Mumbai, India – Last June, in an unconventional move, Ragini Das tweeted a request to female angel investors to join her young startup’s equity financing round.
In October, leap.club, the woman-focused professional network Das co-founded two years ago, raised just under $1m in a round led by Enzia Ventures, a woman-led venture capital firm, including investments by 13 of the startup’s members.
Now she is raising the first major institutional financing round for the startup, which is proving a lot harder but she is not planning on giving up.
“I’m pitching to a roomful of men for leap.club, which is basically for women … Finding someone who fits our bill… that gets tougher,” says Das, who quit food delivery firm Zomato to start Delhi-based leap.club with a former male colleague.
Das says she has faced “absurd” scenarios. A prospective investor, she recalls, once questioned her male co-founder about her long-term plans, asking him: “Is she going to get married and leave, or is she here to stay?”
Investors also often ignore her presence when talking numbers. “I’m the one who discusses the business [at pitch sessions], so looking [only] at my co-founder is not going to help,” she says.
Das is not the only female founder who has experienced this kind of thing. This is the bias women face in India when they try to raise any private capital.
The bias, says Aditi Shrivastava, co-founder and CEO of Mumbai-based digital media entertainment startup Pocket Aces, can also appear more subtly.
“Investors are definitely getting cognisant about including more women founders … but then, how come most women founders don’t actually get funded?” asks the former Goldman Sachs executive who led angel network Intellecap Impact Investment Network before co-founding Pocket Aces in 2013 with two men.
“Inherent biases come into play.”
There is a stark imbalance in the funds raised by female founders, including those with hybrid founder teams, and that is a global problem.
In the United States, the world’s largest venture capital market, female-only founding teams garnered just 2 percent of the $330bn invested by venture capitalists in 2021, the lowest since 2016, according to PitchBook. Hybrid teams did better, at 15.6 percent. India-specific data is not yet available.
This despite the fact that, globally, gender equity has been a stated mandate at most venture capital (VC) and private equity (PE) firms for a while, but this has not translated into more women in investment roles.
In 2020, women made up 16 percent of PE and VC teams in India, close to the Asia Pacific average of 19 percent, according to a June 2021 IVCA-Bain & Co report. But at senior levels, women were just 5 percent of the teams.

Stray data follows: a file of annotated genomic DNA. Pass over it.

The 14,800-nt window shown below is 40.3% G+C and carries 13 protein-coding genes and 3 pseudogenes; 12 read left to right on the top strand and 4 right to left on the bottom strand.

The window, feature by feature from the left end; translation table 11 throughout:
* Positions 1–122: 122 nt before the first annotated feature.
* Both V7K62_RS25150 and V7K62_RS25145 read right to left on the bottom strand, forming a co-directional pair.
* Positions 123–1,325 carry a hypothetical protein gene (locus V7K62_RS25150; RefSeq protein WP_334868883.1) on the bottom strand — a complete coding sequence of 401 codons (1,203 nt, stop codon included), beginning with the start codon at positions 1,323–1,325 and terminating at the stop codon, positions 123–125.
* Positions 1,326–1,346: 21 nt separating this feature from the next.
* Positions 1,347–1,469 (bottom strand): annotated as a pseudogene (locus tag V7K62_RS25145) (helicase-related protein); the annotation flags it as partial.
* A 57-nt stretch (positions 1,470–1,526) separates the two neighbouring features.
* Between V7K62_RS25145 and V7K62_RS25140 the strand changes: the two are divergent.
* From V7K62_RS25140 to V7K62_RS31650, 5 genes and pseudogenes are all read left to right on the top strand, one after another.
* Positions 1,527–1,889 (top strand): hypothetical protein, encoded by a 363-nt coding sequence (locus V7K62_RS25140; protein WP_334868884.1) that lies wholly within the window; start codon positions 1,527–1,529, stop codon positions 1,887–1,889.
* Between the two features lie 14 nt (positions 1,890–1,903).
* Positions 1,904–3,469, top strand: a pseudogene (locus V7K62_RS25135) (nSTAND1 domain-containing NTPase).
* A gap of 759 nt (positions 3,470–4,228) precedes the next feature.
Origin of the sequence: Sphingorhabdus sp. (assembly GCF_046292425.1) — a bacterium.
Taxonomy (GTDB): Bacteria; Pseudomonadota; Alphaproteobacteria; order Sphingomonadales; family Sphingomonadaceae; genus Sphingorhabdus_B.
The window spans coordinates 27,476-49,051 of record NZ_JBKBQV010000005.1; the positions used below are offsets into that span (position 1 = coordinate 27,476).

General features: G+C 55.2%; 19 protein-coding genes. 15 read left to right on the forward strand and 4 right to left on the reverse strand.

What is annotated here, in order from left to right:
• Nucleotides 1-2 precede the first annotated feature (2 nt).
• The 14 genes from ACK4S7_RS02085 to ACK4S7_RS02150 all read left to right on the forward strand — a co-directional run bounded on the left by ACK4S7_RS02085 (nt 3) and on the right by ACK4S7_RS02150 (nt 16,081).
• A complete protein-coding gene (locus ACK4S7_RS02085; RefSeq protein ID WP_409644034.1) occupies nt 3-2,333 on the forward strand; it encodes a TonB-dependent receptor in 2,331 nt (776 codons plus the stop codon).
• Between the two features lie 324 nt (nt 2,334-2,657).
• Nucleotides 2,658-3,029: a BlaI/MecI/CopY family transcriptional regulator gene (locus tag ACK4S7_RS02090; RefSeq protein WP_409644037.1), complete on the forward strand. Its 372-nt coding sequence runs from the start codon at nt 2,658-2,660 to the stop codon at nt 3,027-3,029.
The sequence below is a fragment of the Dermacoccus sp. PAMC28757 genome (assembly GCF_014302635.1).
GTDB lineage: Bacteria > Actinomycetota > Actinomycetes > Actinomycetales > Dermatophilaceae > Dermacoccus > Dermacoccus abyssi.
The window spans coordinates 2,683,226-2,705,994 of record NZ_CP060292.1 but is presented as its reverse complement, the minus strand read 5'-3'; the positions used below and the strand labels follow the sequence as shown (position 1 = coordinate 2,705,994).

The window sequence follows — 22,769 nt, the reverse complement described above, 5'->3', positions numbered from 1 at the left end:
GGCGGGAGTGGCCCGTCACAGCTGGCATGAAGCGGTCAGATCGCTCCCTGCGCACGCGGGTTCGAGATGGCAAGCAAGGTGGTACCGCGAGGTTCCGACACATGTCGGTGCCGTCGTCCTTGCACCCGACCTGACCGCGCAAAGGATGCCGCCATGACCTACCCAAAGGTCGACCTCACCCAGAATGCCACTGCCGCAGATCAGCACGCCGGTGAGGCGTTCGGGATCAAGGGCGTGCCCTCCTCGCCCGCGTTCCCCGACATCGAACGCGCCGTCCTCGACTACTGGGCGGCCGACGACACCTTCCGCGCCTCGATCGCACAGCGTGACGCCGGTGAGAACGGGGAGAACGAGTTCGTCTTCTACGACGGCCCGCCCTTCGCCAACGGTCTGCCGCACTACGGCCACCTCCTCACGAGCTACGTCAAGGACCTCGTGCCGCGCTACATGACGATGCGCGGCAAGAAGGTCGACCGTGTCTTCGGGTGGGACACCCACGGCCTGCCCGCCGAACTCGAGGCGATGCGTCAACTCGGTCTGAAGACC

Mandates apart, there is a business case for gender equity.
As per a 2019 research report (PDF) based on data from more than 700 PE and VC funds and 500 portfolio companies, the International Finance Corporation (IFC) noted, “The median gender-balanced fund outperformed median unbalanced peers by as much as 20 percent in annual returns.”
It also found that portfolio companies with gender-balanced leadership teams also had better valuations and saw a 64-percent increase in valuation between two funding rounds or liquidity events, about 10 percentage points higher than gender-imbalanced companies.
The report, the earliest to advocate for gender balance in private equity, says more women in investment teams lead to better investment decisions. Male investment professionals, it noted, tend to ignore or under-value businesses catering primarily to female consumers, who actually drive 70 to 80 percent of all consumer purchasing in homes.
India has role models, like online beauty retailer Nykaa, says Ragini Bajaj Chaudhary, who leads investments at Caspian Debt, the micro-lending arm of impact investment firm Caspian. Founded by former investment banker Falguni Nayar, Nykaa pulled off a wildly successful public market debut last year, scaling a market capitalisation of $13bn hours after the stock started trading. Chaudhary believes there are others with that potential and her firm actively looks for female founders to fund. In 2020, 46 percent of loans her firm disbursed were to women. In 2021, that number was slightly higher.
Women like Das and Shrivastava are chipping away at the status quo.
At Pocket Aces, nearly 40 percent of the 200-member team and more than 30 percent of its leadership are women. That influences the content it delivers, and its original short- and long-form web series have covered topics like female entrepreneurs.